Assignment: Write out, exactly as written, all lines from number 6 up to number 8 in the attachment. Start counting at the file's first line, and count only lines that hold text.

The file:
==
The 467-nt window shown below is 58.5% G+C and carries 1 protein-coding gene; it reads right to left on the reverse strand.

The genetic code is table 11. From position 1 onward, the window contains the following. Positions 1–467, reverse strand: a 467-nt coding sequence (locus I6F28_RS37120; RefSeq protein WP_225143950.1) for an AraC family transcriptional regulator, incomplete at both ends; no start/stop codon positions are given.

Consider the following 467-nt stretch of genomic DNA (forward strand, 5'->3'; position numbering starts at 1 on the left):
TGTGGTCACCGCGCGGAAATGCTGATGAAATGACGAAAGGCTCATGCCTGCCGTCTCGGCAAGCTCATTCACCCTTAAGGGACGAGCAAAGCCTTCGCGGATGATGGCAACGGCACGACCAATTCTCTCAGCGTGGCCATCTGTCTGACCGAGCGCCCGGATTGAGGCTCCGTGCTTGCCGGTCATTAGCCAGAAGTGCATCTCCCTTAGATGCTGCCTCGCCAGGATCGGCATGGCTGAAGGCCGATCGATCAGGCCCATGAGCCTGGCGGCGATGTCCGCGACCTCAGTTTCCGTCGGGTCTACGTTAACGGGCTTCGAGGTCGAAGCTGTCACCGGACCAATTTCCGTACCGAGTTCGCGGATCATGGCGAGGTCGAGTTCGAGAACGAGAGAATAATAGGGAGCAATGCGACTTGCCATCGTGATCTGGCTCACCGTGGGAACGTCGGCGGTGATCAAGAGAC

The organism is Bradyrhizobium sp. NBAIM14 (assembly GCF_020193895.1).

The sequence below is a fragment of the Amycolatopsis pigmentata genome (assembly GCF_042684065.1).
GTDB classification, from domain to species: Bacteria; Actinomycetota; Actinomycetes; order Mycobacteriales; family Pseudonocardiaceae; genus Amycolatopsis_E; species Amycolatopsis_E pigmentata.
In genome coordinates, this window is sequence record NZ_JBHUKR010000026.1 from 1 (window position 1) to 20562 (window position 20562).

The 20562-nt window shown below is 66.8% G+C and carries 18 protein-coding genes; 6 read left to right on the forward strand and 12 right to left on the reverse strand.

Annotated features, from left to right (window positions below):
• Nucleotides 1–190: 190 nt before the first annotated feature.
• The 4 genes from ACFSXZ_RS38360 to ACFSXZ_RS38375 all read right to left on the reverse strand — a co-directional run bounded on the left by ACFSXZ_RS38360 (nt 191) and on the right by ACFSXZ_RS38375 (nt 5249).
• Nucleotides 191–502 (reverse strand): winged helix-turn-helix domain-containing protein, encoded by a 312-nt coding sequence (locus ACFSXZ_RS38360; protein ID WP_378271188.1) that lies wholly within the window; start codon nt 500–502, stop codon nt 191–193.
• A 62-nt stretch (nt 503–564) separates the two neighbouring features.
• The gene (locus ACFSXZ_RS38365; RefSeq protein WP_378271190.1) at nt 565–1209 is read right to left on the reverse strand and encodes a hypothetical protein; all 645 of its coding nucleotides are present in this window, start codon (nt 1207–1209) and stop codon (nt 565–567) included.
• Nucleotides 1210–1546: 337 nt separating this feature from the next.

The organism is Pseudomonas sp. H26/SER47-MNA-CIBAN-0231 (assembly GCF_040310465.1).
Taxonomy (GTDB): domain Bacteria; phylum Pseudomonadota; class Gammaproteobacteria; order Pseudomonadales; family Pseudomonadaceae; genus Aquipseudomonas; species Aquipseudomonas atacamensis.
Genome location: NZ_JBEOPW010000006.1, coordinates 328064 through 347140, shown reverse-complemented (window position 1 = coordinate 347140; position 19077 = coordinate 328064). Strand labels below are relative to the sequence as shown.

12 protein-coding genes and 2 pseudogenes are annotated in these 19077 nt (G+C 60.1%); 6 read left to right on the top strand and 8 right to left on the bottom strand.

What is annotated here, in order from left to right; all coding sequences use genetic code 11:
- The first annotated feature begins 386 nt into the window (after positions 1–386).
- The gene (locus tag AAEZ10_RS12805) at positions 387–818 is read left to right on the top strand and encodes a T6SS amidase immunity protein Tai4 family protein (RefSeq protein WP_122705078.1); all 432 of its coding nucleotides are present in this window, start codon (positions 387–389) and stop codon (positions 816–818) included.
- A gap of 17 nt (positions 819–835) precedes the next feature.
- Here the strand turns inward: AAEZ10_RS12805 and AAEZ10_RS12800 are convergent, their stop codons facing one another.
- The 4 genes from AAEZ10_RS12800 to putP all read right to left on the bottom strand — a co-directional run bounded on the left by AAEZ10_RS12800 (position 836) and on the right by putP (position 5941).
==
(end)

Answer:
The sequence below is a fragment of the Amycolatopsis pigmentata genome (assembly GCF_042684065.1).
GTDB classification, from domain to species: Bacteria; Actinomycetota; Actinomycetes; order Mycobacteriales; family Pseudonocardiaceae; genus Amycolatopsis_E; species Amycolatopsis_E pigmentata.
In genome coordinates, this window is sequence record NZ_JBHUKR010000026.1 from 1 (window position 1) to 20562 (window position 20562).